Gum recession is a condition where more of the tooth or the tooth’s root is exposed as the gum tissue that covers the teeth recedes or fades away. Gum recession causes “pockets,” or spaces, between the teeth and gum line, which makes it simple for disease-causing bacteria to accumulate. The bone and soft tissues that support the teeth can suffer severe damage if left untreated. So, it could lead to eventual tooth loss.
Gum Recession Symptoms
Exposure to the root is the most obvious symptom of gum recession. Indicators of a gum recession include the following:
- Your teeth feel more sensitive, such as sensitivity while flossing and brushing your teeth.
- Teeth that seem longer than usual
- A notch or pocket at the gum line (where the gum meets the tooth).
- Reddened, swollen gums
- Visible tooth roots
- Loose teeth
Gum Recession Causes
Gingival recession is a result of poor oral care and periodontal disease. Plaque and bacteria start accumulating on the teeth and gums at first. Over time, plaque attached to the gums harms them and pulls them away from the teeth. In some situations, pockets can develop between the gums and teeth. As a result, plaque and germs can flourish and multiply. Unfortunately, even those with adequate oral care can experience receding gums. The following factors mainly cause gum recession:
- Excessively aggressive or forceful brushing.
- Tartar or plaque buildup on teeth.
- Periodontal illness.
- Damage or trauma to the gum tissue.
- Unusual tooth alignment (misalignment).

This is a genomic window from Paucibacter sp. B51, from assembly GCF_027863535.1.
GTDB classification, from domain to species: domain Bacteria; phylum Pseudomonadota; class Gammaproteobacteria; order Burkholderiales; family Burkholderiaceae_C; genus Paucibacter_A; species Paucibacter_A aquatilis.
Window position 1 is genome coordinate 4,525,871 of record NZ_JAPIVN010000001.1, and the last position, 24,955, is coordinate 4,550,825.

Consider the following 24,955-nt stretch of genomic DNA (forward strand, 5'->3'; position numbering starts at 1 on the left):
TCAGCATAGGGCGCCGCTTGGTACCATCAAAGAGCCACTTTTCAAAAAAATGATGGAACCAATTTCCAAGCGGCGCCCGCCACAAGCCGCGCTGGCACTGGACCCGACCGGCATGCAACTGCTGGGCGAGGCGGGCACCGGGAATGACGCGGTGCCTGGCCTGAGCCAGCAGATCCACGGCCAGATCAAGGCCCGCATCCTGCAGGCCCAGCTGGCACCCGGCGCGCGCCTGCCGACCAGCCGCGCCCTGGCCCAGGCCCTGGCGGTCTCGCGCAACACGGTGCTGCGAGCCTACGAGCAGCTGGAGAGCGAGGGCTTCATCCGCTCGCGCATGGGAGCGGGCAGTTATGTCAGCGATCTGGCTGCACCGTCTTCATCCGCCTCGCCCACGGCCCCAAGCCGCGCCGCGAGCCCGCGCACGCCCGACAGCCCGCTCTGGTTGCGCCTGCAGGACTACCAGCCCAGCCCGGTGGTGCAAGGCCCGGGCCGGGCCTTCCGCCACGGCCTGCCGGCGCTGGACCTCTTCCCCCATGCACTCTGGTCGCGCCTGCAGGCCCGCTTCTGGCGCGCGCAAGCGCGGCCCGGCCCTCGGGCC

- Pierced lips or tongues.
- Hormonal changes in women
- Family history of gum disease
- Topical Antibiotics: A periodontist can decide the best action to protect your teeth and gum tissues. First, antibiotics might be prescribed if an infection is discovered in the gums.
- Orthodontics: Repositioning is a different method to stop gum recession. Once the gum margin is corrected, various techniques are performed to reposition the gum tissue over the tooth slowly.
- Scaling and Root Planing: Scaling and root planing are two principal treatments your dentist might advise for gum recession. This is similar to giving your teeth a good cleaning. These methods involve the removal of plaque and tartar from below the gum line that is impossible to remove by regular brushing. A unique tool is then used to smooth out the roots, aiding in the gum and tooth reattachment.
- Pink Porcelain or Composite: You can use this substance to close the space between your gums and teeth since it matches the color of your gums.
Gum Recession Surgery
The most reliable and durable treatment for gum recession is gum graft surgery. A periodontist (gum specialist) typically carries out this procedure.
In this treatment, the periodontist cuts a flap of skin at the roof of your mouth (palate), and tissue from beneath the flap—known as subepithelial connective tissue—is taken and then stitched to the gum tissue encircling the exposed root. Your surgeon stitches the gum graft in place after placing it in the ideal location. Although gum grafting treatments come in a variety of forms, it’s crucial to remember that this process requires good oral health care to be effective over the long term.
Advantages of Gum Grafting
Above all, gum tissue grafts have several advantages. For instance, they can:
- Lower the risk of gum disease
- Lower your chances of developing cavities or gum disease (Teeth roots that are susceptible to deterioration)
- Reduce tooth sensitivity
- Improve the look of your smile.
In conclusion, gum recession is a problem that you shouldn’t neglect. So call us at ORIS Dental to schedule an appointment if you live in Richmond Hill, Ontario and your gums are receding. Some procedures can restore the gum’s health and stop additional harm. Because the best method for stopping gum recession varies from case to case, the dentist may advise a graft in some circumstances.